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    6 causes of pale stool and how to treat them

    The occasional pale stool in adults is often not a cause for concern. However, long-lasting pale stool or stool that is white can indicate a serious issue with the liver, pancreas, or gallbladder. Learn more.

    Pale stool: Causes and treatments

    Medically reviewed by Debra Rose Wilson, Ph.D., MSN, R.N., IBCLC, AHN-BC, CHT — Written by Zawn Villines on February 28, 2019

    Many things can change the color of stool, including vitamins, infections, and certain foods. Some underlying medical problems, such as gallbladder and liver disease, can also change stool color. Pale stool, especially if it is white or clay colored, can indicate a serious health problem.

    When adults have a pale stool with no other symptoms, it is usually safe to wait and see if the stool returns to normal. When children and babies have very pale or white poop, a doctor should see them as soon as possible.

    In this article, learn about the causes of pale stool, as well as their accompanying symptoms and how to treat them.

    Causes of pale stool

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    Consuming fatty foods may make a person’s stools pale in color.

    Bile from the liver creates the typical brown hue of a healthy bowel movement. When the stool is very pale, it often means that not enough bile is reaching the stool.

    Problems with the gallbladder, pancreas, or liver are reasons why stool may not contain enough bile. People who have consistently pale stools may want to talk to a doctor about conditions that affect these organs.

    The most common reasons for a pale stool color include:

    1. Foods

    Some foods may lighten the color of stool, especially fatty foods, or those containing food coloring. Vitamins that include iron can turn the color of stool dark brown.

    It is fine for bowel movements to be lighter than usual occasionally. If they are white or clay colored, however, it could mean a person has an underlying medical condition.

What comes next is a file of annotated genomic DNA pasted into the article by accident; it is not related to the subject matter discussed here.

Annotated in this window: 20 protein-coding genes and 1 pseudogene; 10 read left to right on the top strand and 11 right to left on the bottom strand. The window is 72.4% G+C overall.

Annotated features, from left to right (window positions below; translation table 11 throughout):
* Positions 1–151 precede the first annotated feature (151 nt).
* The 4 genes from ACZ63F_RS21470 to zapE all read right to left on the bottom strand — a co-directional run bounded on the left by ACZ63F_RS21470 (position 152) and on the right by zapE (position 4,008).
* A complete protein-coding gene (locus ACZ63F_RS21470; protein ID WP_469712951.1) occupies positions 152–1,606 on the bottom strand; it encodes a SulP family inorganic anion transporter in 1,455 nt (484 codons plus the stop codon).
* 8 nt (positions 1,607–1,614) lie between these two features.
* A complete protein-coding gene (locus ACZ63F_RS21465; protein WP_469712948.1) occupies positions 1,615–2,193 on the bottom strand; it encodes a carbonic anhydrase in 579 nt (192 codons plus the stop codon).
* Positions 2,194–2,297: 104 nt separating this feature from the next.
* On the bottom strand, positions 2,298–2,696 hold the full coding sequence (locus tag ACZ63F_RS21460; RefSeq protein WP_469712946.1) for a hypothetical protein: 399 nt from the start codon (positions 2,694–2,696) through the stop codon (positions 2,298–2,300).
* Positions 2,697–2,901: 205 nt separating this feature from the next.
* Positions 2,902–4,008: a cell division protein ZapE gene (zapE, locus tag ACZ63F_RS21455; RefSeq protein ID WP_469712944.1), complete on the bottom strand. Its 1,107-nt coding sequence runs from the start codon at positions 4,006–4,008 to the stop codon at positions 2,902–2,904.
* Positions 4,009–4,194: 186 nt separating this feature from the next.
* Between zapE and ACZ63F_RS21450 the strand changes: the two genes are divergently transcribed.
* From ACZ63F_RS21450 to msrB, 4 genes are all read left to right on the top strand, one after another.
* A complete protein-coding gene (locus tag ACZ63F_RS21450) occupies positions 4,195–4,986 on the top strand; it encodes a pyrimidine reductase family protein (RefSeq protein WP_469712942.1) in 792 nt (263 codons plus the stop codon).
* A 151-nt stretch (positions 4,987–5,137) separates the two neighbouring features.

2. Giardiasis

    Giardiasis is an infection that may turn the stool light or bright yellow. Giardia lamblia, the most common intestinal parasite in the world, causes the infection. A person can contract this parasite by drinking contaminated water or being in close contact with someone who has the infection.

    Giardiasis is more common in regions with inconsistent access to clean water.

    The most common symptoms of giardiasis include stomach pain, headache, swollen stomach, vomiting, and fever. A doctor can write a prescription for a drug that kills the parasite. With treatment, most people feel better in a few days.

    3. Medications

    Certain drugs and medications can damage the liver, especially when a person takes more than the dosage their doctor or the manufacturers recommend.

    Over-the-counter (OTC) remedies, for example, ibuprofen and acetaminophen, can harm the liver. A person who notices a pale stool after taking a new medication or after taking OTC pain relievers for a long time or in excess of the correct dose may have medication-related liver damage.

    It is best to stop taking the drug, if it is not a prescription medication, and see a doctor as soon as possible.

    4. Gallbladder disease

    The gallbladder holds bile and is located on the upper right side of the stomach, next to the liver. During digestion, the gallbladder releases bile into the intestines through the bile duct. Gallbladder diseases can change the color of stool.

    Gallstones, one of the most common gallbladder diseases, can block the bile duct, causing intense pain, nausea, vomiting, and pale stool. Without treatment, gallstones can cause problems with other organs, such as the pancreas and liver.

    Treatments for gallbladder problems depend on the cause. A doctor may have to remove gallstones, either surgically or with medication to dissolve them.

    A person can live a normal life without their gallbladder, and so a doctor may remove the gallbladder in the case of recurrent gallstones. Doctors may advise changes to a person’s diet after surgery.

    5. Liver problems

    Problems with the liver or bile ducts can turn the stool pale. There are many types of liver disease, including:

    infectious diseases, such as hepatitis A, B, and C

    liver damage from alcohol consumption

    fatty liver disease, most common in those with obesity or who eat a high-fat diet

    autoimmune diseases, which happen when the body attacks the cells of the liver

    failure of other organs

    liver cancer liver cysts

    Wilson disease, a genetic condition where the body retains too much copper

    Treatment for liver disease depends on the specific condition and how far it has progressed. For mild liver disease, a person may only need medication and to make lifestyle changes. Those with severe liver disease may need a liver transplant.

    When problems with another organ, such as the gallbladder, cause problems with the liver, a doctor must treat that condition as well.

    In addition to pale stool, other symptoms of liver disease include:

    nausea and vomiting fatigue very dark urine fatty stool itching

    swelling in the ankles or legs

    Anyone under a doctor’s care for liver disease should report any changes to stool color.

    6. Pancreas problems

    Diseases of the pancreas can make it hard for this organ to secrete pancreatic juices into the digestive system. This can lead to the food moving too quickly through the gut, causing a pale and fatty-looking stool.